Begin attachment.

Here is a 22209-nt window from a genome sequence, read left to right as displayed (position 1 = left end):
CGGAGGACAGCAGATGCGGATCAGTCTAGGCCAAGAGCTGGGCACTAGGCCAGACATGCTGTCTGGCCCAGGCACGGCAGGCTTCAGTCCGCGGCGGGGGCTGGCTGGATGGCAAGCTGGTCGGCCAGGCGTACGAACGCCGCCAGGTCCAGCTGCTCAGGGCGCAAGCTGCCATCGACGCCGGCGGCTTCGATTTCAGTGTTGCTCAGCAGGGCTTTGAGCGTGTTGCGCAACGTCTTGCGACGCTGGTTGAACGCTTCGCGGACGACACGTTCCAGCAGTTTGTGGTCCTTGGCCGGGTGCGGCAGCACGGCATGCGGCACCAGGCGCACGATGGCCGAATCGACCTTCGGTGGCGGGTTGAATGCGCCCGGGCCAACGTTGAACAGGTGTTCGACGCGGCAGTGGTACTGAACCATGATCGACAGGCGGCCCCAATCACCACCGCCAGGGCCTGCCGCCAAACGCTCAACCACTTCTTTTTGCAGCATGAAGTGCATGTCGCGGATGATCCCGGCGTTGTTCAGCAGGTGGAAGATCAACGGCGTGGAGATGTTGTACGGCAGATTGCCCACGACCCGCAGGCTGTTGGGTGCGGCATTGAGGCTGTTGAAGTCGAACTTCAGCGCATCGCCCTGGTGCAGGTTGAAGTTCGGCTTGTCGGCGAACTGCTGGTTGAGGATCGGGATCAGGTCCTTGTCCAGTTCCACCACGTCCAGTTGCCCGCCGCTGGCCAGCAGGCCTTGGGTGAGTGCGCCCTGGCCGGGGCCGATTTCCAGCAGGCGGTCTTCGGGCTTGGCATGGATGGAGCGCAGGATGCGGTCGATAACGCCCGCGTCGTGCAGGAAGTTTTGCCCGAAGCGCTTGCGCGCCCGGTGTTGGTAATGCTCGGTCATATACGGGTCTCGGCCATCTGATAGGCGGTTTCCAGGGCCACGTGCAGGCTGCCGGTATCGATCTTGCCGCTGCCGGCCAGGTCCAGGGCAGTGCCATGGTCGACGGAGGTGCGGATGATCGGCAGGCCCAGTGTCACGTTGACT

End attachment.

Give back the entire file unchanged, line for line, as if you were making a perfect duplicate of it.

Here is a 22209-nt window from a genome sequence, read left to right as displayed (position 1 = left end):
CGGAGGACAGCAGATGCGGATCAGTCTAGGCCAAGAGCTGGGCACTAGGCCAGACATGCTGTCTGGCCCAGGCACGGCAGGCTTCAGTCCGCGGCGGGGGCTGGCTGGATGGCAAGCTGGTCGGCCAGGCGTACGAACGCCGCCAGGTCCAGCTGCTCAGGGCGCAAGCTGCCATCGACGCCGGCGGCTTCGATTTCAGTGTTGCTCAGCAGGGCTTTGAGCGTGTTGCGCAACGTCTTGCGACGCTGGTTGAACGCTTCGCGGACGACACGTTCCAGCAGTTTGTGGTCCTTGGCCGGGTGCGGCAGCACGGCATGCGGCACCAGGCGCACGATGGCCGAATCGACCTTCGGTGGCGGGTTGAATGCGCCCGGGCCAACGTTGAACAGGTGTTCGACGCGGCAGTGGTACTGAACCATGATCGACAGGCGGCCCCAATCACCACCGCCAGGGCCTGCCGCCAAACGCTCAACCACTTCTTTTTGCAGCATGAAGTGCATGTCGCGGATGATCCCGGCGTTGTTCAGCAGGTGGAAGATCAACGGCGTGGAGATGTTGTACGGCAGATTGCCCACGACCCGCAGGCTGTTGGGTGCGGCATTGAGGCTGTTGAAGTCGAACTTCAGCGCATCGCCCTGGTGCAGGTTGAAGTTCGGCTTGTCGGCGAACTGCTGGTTGAGGATCGGGATCAGGTCCTTGTCCAGTTCCACCACGTCCAGTTGCCCGCCGCTGGCCAGCAGGCCTTGGGTGAGTGCGCCCTGGCCGGGGCCGATTTCCAGCAGGCGGTCTTCGGGCTTGGCATGGATGGAGCGCAGGATGCGGTCGATAACGCCCGCGTCGTGCAGGAAGTTTTGCCCGAAGCGCTTGCGCGCCCGGTGTTGGTAATGCTCGGTCATATACGGGTCTCGGCCATCTGATAGGCGGTTTCCAGGGCCACGTGCAGGCTGCCGGTATCGATCTTGCCGCTGCCGGCCAGGTCCAGGGCAGTGCCATGGTCGACGGAGGTGCGGATGATCGGCAGGCCCAGTGTCACGTTGACT